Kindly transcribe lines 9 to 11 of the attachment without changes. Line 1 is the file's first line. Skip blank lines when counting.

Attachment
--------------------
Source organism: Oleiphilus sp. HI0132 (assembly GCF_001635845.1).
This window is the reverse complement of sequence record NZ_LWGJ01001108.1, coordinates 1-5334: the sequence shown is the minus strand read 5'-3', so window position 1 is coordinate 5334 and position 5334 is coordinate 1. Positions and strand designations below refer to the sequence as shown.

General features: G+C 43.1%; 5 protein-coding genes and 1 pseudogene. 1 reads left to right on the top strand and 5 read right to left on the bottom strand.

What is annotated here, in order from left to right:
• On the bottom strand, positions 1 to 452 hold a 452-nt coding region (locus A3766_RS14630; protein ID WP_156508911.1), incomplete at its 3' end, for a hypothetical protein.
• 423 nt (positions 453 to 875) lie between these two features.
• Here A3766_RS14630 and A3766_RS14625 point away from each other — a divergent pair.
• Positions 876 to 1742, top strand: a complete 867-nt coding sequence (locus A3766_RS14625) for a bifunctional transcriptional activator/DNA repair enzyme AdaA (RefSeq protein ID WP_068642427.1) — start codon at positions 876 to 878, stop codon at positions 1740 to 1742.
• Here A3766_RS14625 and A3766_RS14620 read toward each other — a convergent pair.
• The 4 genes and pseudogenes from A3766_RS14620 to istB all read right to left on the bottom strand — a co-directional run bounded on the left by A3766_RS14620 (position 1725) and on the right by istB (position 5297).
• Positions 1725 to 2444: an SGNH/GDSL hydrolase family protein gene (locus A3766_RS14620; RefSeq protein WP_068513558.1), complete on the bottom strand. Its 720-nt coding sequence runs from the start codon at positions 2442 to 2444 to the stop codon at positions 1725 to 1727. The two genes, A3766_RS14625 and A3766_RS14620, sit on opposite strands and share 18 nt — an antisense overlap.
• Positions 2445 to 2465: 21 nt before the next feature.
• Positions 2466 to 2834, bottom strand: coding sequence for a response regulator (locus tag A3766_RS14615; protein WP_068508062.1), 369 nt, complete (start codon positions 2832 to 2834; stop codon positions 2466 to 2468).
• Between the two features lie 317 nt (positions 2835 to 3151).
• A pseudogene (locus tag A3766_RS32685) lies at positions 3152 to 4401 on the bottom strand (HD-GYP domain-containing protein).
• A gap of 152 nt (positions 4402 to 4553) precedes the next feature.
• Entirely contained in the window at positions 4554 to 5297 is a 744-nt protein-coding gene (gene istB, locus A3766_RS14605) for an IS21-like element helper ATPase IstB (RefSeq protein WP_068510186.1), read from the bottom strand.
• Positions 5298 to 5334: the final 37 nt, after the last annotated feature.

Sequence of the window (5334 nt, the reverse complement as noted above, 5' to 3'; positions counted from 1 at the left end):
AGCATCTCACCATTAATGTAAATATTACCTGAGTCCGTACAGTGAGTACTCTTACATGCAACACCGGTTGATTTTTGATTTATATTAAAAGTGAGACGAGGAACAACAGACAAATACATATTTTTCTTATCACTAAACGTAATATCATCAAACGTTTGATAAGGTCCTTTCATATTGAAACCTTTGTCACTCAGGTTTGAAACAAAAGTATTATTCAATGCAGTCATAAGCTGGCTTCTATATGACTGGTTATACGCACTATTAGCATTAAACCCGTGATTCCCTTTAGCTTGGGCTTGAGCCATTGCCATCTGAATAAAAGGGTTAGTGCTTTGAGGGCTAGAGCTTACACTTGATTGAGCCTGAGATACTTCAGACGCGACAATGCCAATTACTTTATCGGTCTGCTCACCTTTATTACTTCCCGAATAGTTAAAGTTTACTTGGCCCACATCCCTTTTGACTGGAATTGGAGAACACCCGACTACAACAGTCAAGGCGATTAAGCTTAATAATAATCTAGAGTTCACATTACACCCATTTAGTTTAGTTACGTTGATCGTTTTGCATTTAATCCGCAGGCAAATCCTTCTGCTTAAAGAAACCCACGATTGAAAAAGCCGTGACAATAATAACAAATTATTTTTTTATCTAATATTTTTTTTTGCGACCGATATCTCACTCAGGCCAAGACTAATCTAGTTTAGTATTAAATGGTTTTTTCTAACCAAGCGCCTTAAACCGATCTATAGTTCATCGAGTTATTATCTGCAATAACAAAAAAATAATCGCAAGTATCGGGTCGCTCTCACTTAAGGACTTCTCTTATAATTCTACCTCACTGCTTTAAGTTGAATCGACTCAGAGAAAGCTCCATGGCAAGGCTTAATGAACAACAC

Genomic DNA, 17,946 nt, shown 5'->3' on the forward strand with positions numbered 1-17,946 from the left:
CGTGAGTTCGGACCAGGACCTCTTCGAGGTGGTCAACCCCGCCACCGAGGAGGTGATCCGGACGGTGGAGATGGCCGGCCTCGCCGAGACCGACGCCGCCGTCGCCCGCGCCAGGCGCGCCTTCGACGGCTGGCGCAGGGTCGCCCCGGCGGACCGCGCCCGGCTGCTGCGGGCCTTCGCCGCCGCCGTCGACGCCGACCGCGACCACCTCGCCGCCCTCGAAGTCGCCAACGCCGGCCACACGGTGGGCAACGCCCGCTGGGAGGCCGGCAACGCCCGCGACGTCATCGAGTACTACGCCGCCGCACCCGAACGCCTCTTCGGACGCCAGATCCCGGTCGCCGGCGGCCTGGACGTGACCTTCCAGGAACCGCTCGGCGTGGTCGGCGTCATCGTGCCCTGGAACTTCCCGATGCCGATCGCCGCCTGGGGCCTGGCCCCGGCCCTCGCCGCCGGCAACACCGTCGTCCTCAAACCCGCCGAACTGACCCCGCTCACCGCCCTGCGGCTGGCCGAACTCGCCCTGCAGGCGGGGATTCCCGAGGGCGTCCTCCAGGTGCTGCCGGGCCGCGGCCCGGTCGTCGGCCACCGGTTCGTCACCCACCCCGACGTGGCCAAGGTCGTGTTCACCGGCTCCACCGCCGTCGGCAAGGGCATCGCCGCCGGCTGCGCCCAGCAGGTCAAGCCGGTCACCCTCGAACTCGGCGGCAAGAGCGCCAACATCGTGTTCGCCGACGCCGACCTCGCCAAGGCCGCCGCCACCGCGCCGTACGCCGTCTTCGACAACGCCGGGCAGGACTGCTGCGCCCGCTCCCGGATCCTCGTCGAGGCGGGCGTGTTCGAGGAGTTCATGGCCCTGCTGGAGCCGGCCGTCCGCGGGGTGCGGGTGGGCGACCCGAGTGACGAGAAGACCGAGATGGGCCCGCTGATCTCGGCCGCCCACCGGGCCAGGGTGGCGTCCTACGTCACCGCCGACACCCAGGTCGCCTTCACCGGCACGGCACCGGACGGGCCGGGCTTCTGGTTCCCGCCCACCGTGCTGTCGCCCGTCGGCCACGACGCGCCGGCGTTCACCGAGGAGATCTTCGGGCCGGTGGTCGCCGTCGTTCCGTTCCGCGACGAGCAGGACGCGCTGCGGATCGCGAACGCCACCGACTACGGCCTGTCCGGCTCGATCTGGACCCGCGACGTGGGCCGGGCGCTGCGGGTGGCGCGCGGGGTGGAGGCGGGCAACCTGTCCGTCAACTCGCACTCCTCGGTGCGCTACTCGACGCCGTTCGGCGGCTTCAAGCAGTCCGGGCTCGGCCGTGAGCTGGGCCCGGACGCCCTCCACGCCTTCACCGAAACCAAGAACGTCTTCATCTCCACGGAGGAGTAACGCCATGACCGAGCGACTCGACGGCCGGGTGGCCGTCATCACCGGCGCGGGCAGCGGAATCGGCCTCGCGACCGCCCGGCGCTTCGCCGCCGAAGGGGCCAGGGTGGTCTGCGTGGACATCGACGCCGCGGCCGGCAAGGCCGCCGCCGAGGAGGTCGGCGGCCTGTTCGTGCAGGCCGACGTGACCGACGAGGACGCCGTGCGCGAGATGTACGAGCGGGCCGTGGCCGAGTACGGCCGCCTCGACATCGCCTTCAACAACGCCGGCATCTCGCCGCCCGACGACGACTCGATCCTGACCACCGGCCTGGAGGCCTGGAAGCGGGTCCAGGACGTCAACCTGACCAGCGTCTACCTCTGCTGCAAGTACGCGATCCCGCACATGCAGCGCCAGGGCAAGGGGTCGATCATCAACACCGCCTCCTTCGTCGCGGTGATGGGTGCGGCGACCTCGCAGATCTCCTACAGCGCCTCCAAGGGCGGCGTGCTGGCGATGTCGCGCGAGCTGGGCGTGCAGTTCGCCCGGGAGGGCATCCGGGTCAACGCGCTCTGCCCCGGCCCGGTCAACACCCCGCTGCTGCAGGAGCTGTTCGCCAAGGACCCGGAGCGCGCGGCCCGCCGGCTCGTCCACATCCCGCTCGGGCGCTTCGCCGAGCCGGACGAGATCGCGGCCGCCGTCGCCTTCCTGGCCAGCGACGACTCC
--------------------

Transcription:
• Here A3766_RS14625 and A3766_RS14620 read toward each other — a convergent pair.
• The 4 genes and pseudogenes from A3766_RS14620 to istB all read right to left on the bottom strand — a co-directional run bounded on the left by A3766_RS14620 (position 1725) and on the right by istB (position 5297).
• Positions 1725 to 2444: an SGNH/GDSL hydrolase family protein gene (locus A3766_RS14620; RefSeq protein WP_068513558.1), complete on the bottom strand. Its 720-nt coding sequence runs from the start codon at positions 2442 to 2444 to the stop codon at positions 1725 to 1727. The two genes, A3766_RS14625 and A3766_RS14620, sit on opposite strands and share 18 nt — an antisense overlap.